Actors and actresses often have a reputation for being emotional and flamboyant; we’re sure you can call up a mental image of one stalking across a set or stage, waving their arms about, and possibly shouting at the top of their voice. If your child were acting like that, you’d probably decide that it was time for a “time out” session and send them to their room. However, some of these dramatic behaviors can be channeled into productive study techniques, which will help your child (or you) improve their vocabulary and memorization skills. Remember, actresses and actors also have a reputation – and a well-deserved one – for being able to quickly memorize pages and pages of scripts, often containing unfamiliar words. Wouldn’t that be useful when it’s examination time at school?
Studies have shown that incorporating some aspects of drama into language learning has a higher success rate than memorization alone. There are two main reasons for this: first, you’re likely to be less bored; second, you’re using more of your body, and therefore your brain. If you’re not bored, you’ll be more focused, which will improve your ability to accurately store information. And if you’re using multiple areas of your brain in the learning process, you’ll be able to retrieve that information later more easily, because you will have created more “triggers” associated with the memory. Here are three ways you can use drama to help increase vocabulary and hone memory skills at the same time:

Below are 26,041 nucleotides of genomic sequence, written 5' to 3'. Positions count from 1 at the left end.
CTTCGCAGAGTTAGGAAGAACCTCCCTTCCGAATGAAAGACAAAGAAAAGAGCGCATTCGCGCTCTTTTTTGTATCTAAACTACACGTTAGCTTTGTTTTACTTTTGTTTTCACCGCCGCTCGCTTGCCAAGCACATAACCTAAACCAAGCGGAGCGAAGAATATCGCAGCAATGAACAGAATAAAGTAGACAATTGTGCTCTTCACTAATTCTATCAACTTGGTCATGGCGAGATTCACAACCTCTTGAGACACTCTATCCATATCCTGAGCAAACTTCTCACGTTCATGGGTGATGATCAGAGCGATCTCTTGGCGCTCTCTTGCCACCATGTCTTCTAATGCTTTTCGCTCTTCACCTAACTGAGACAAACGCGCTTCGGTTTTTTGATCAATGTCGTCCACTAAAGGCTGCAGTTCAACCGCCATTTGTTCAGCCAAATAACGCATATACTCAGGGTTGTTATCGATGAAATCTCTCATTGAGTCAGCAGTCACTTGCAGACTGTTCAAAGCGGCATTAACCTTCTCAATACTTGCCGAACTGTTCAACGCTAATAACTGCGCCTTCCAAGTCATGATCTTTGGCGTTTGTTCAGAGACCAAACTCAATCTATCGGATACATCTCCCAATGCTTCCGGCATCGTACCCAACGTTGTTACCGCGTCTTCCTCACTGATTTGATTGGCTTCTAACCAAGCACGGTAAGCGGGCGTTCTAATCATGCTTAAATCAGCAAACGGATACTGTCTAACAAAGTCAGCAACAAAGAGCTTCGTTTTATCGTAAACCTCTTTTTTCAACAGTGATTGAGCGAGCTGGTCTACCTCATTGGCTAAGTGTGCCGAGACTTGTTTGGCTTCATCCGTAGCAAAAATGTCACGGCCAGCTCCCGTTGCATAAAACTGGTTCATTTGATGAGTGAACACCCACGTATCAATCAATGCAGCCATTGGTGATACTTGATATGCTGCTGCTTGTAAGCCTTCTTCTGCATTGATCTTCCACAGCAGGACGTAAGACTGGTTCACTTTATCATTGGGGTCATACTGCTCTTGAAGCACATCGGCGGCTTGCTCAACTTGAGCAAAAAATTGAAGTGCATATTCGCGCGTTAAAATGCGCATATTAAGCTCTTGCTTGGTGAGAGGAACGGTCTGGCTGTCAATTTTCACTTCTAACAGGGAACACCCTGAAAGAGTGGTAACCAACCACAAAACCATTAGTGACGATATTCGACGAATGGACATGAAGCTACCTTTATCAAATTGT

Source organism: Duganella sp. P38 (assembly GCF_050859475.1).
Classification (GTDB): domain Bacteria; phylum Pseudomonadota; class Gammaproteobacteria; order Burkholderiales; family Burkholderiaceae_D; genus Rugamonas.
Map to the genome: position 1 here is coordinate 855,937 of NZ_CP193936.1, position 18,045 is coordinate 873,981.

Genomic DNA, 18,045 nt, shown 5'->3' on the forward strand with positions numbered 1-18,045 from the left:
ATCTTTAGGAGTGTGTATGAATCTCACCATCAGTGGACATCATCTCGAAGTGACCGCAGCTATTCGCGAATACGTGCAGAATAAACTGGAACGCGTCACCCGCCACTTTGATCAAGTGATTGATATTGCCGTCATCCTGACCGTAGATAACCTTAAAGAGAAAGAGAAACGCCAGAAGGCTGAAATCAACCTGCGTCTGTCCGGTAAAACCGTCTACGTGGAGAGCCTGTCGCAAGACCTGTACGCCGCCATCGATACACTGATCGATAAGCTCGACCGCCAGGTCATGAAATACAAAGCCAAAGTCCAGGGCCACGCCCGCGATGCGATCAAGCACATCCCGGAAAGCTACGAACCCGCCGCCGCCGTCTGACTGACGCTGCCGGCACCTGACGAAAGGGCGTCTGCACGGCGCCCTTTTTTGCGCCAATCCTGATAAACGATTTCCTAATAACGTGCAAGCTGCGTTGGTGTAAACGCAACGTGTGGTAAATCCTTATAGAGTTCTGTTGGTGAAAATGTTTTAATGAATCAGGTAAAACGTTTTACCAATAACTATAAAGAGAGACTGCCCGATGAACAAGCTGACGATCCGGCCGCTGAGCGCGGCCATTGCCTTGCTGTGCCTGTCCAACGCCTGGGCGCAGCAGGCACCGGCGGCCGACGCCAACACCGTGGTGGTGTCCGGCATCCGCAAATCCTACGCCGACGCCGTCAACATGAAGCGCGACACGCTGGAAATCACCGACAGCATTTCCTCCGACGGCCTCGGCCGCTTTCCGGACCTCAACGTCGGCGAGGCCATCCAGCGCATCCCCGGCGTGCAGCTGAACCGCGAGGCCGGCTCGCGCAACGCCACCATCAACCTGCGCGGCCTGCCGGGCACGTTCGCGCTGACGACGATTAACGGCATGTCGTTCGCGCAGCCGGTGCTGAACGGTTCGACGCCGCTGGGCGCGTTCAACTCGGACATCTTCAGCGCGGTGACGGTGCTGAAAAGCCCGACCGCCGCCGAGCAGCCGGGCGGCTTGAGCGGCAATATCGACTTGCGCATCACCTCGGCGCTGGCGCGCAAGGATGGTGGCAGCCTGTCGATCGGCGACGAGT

Read, write, and recite. When you’re trying to learn a new word, or any bit of information, it’s helpful to use many mental muscles at the same time to reinforce your ability to memorize it. Use your eyes to scan the words, use your hands to write them out on a piece of paper, and then use your mouth to read them out loud. In this way you’ll activate several different areas of your brain, and that will create firm connections between the information you’re memorizing and the short- and long-term memory storage where you’ll keep that information.
Act it out. While not all words are easy to incorporate into a game of Charades (where you’re not allowed to talk), if you add a spoken element to the game, you can act out any word. The only rule is that you can’t use the word itself, or any derivation of it. That is, if your target word is aviation, you couldn’t say something like “I’m the famous aviator Charles Lindbergh.” This is a good group activity, but it’s also useful to practice on your own. The process of thinking about how you’d describe a word without actually using that word is a great way to get a deeper understanding of its meaning, and that will help you memorize it.
Learn to improvise. In this exercise, you are allowed to use the word – in fact that’s the whole point. Again, this is a good game for groups or individuals (though it will be more fun in a group!). Using one or more of the vocabulary words you’re memorizing, improvise a scene in which you have to use those words at least once. If you can find different ways to use the same words in the same scene, that’s even better. For example, you might come up with a line about “the beauty of the sky on a clear summer evening” as well as one like “after we finished evening up the number of players on each side, the basketball game was much more fun.”
References: Drama activities for language learning, J. Dougill, Macmillan (1987); Reexamining memorization, A.G. Osburne, CTESOL (1993)
Cross-posted at The Vocabulary Builder’s Blog.